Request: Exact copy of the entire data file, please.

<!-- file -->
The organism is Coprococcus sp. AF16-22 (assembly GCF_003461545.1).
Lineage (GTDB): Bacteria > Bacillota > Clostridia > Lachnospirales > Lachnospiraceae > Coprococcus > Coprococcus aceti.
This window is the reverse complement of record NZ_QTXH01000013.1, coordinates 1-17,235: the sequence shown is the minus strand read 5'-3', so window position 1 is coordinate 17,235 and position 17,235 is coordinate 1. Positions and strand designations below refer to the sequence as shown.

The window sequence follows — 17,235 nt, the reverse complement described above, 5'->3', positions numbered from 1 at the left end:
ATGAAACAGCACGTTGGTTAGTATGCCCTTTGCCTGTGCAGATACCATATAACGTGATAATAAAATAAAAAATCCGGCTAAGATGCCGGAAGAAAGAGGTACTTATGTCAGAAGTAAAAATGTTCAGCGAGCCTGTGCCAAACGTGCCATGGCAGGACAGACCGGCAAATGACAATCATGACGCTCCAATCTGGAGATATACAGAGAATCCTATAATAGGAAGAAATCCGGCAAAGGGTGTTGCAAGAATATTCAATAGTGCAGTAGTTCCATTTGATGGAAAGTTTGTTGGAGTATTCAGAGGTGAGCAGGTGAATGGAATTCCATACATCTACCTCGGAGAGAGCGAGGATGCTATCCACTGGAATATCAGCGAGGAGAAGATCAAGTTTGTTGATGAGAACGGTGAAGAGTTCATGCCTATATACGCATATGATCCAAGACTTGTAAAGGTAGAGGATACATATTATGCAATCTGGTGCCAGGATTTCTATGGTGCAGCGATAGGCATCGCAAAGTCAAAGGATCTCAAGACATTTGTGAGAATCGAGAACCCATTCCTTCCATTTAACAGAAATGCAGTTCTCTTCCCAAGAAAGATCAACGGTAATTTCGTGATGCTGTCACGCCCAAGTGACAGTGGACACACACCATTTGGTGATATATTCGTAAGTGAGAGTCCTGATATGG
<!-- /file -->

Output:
The organism is Coprococcus sp. AF16-22 (assembly GCF_003461545.1).
Lineage (GTDB): Bacteria > Bacillota > Clostridia > Lachnospirales > Lachnospiraceae > Coprococcus > Coprococcus aceti.
This window is the reverse complement of record NZ_QTXH01000013.1, coordinates 1-17,235: the sequence shown is the minus strand read 5'-3', so window position 1 is coordinate 17,235 and position 17,235 is coordinate 1. Positions and strand designations below refer to the sequence as shown.

The window sequence follows — 17,235 nt, the reverse complement described above, 5'->3', positions numbered from 1 at the left end:
ATGAAACAGCACGTTGGTTAGTATGCCCTTTGCCTGTGCAGATACCATATAACGTGATAATAAAATAAAAAATCCGGCTAAGATGCCGGAAGAAAGAGGTACTTATGTCAGAAGTAAAAATGTTCAGCGAGCCTGTGCCAAACGTGCCATGGCAGGACAGACCGGCAAATGACAATCATGACGCTCCAATCTGGAGATATACAGAGAATCCTATAATAGGAAGAAATCCGGCAAAGGGTGTTGCAAGAATATTCAATAGTGCAGTAGTTCCATTTGATGGAAAGTTTGTTGGAGTATTCAGAGGTGAGCAGGTGAATGGAATTCCATACATCTACCTCGGAGAGAGCGAGGATGCTATCCACTGGAATATCAGCGAGGAGAAGATCAAGTTTGTTGATGAGAACGGTGAAGAGTTCATGCCTATATACGCATATGATCCAAGACTTGTAAAGGTAGAGGATACATATTATGCAATCTGGTGCCAGGATTTCTATGGTGCAGCGATAGGCATCGCAAAGTCAAAGGATCTCAAGACATTTGTGAGAATCGAGAACCCATTCCTTCCATTTAACAGAAATGCAGTTCTCTTCCCAAGAAAGATCAACGGTAATTTCGTGATGCTGTCACGCCCAAGTGACAGTGGACACACACCATTTGGTGATATATTCGTAAGTGAGAGTCCTGATATGG